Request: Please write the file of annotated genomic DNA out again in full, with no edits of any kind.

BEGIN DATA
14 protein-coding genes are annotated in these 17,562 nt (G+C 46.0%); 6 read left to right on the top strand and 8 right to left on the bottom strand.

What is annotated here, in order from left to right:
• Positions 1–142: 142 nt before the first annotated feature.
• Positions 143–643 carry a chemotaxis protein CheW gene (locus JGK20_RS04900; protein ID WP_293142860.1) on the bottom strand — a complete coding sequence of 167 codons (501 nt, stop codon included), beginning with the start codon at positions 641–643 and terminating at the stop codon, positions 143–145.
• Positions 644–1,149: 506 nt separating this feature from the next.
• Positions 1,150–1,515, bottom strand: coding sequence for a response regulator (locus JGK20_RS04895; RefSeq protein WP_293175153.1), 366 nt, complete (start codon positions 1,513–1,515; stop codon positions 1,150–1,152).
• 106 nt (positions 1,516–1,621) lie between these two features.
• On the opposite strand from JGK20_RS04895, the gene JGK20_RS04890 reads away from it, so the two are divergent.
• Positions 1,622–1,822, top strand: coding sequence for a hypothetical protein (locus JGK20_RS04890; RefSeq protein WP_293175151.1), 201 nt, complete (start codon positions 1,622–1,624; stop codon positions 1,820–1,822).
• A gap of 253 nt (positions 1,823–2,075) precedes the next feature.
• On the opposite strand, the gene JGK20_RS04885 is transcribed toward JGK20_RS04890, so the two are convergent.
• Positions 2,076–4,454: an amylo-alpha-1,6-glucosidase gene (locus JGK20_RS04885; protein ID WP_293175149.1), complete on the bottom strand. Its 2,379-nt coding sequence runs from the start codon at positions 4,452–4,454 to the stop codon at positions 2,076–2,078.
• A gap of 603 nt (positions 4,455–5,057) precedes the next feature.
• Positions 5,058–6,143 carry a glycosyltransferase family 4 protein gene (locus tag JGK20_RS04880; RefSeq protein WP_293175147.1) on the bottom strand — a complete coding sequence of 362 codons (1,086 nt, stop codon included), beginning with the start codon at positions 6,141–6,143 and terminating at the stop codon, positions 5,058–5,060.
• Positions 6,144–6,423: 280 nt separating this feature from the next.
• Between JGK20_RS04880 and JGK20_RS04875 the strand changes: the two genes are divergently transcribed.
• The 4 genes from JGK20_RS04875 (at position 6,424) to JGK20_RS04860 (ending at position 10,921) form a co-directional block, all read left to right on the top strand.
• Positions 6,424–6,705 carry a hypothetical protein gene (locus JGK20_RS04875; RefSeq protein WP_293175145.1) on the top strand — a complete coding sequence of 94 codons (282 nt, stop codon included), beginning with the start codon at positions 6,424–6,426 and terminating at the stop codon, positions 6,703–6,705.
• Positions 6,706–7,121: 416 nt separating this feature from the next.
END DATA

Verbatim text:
14 protein-coding genes are annotated in these 17,562 nt (G+C 46.0%); 6 read left to right on the top strand and 8 right to left on the bottom strand.

What is annotated here, in order from left to right:
• Positions 1–142: 142 nt before the first annotated feature.
• Positions 143–643 carry a chemotaxis protein CheW gene (locus JGK20_RS04900; protein ID WP_293142860.1) on the bottom strand — a complete coding sequence of 167 codons (501 nt, stop codon included), beginning with the start codon at positions 641–643 and terminating at the stop codon, positions 143–145.
• Positions 644–1,149: 506 nt separating this feature from the next.
• Positions 1,150–1,515, bottom strand: coding sequence for a response regulator (locus JGK20_RS04895; RefSeq protein WP_293175153.1), 366 nt, complete (start codon positions 1,513–1,515; stop codon positions 1,150–1,152).
• 106 nt (positions 1,516–1,621) lie between these two features.
• On the opposite strand from JGK20_RS04895, the gene JGK20_RS04890 reads away from it, so the two are divergent.
• Positions 1,622–1,822, top strand: coding sequence for a hypothetical protein (locus JGK20_RS04890; RefSeq protein WP_293175151.1), 201 nt, complete (start codon positions 1,622–1,624; stop codon positions 1,820–1,822).
• A gap of 253 nt (positions 1,823–2,075) precedes the next feature.
• On the opposite strand, the gene JGK20_RS04885 is transcribed toward JGK20_RS04890, so the two are convergent.
• Positions 2,076–4,454: an amylo-alpha-1,6-glucosidase gene (locus JGK20_RS04885; protein ID WP_293175149.1), complete on the bottom strand. Its 2,379-nt coding sequence runs from the start codon at positions 4,452–4,454 to the stop codon at positions 2,076–2,078.
• A gap of 603 nt (positions 4,455–5,057) precedes the next feature.
• Positions 5,058–6,143 carry a glycosyltransferase family 4 protein gene (locus tag JGK20_RS04880; RefSeq protein WP_293175147.1) on the bottom strand — a complete coding sequence of 362 codons (1,086 nt, stop codon included), beginning with the start codon at positions 6,141–6,143 and terminating at the stop codon, positions 5,058–5,060.
• Positions 6,144–6,423: 280 nt separating this feature from the next.
• Between JGK20_RS04880 and JGK20_RS04875 the strand changes: the two genes are divergently transcribed.
• The 4 genes from JGK20_RS04875 (at position 6,424) to JGK20_RS04860 (ending at position 10,921) form a co-directional block, all read left to right on the top strand.
• Positions 6,424–6,705 carry a hypothetical protein gene (locus JGK20_RS04875; RefSeq protein WP_293175145.1) on the top strand — a complete coding sequence of 94 codons (282 nt, stop codon included), beginning with the start codon at positions 6,424–6,426 and terminating at the stop codon, positions 6,703–6,705.
• Positions 6,706–7,121: 416 nt separating this feature from the next.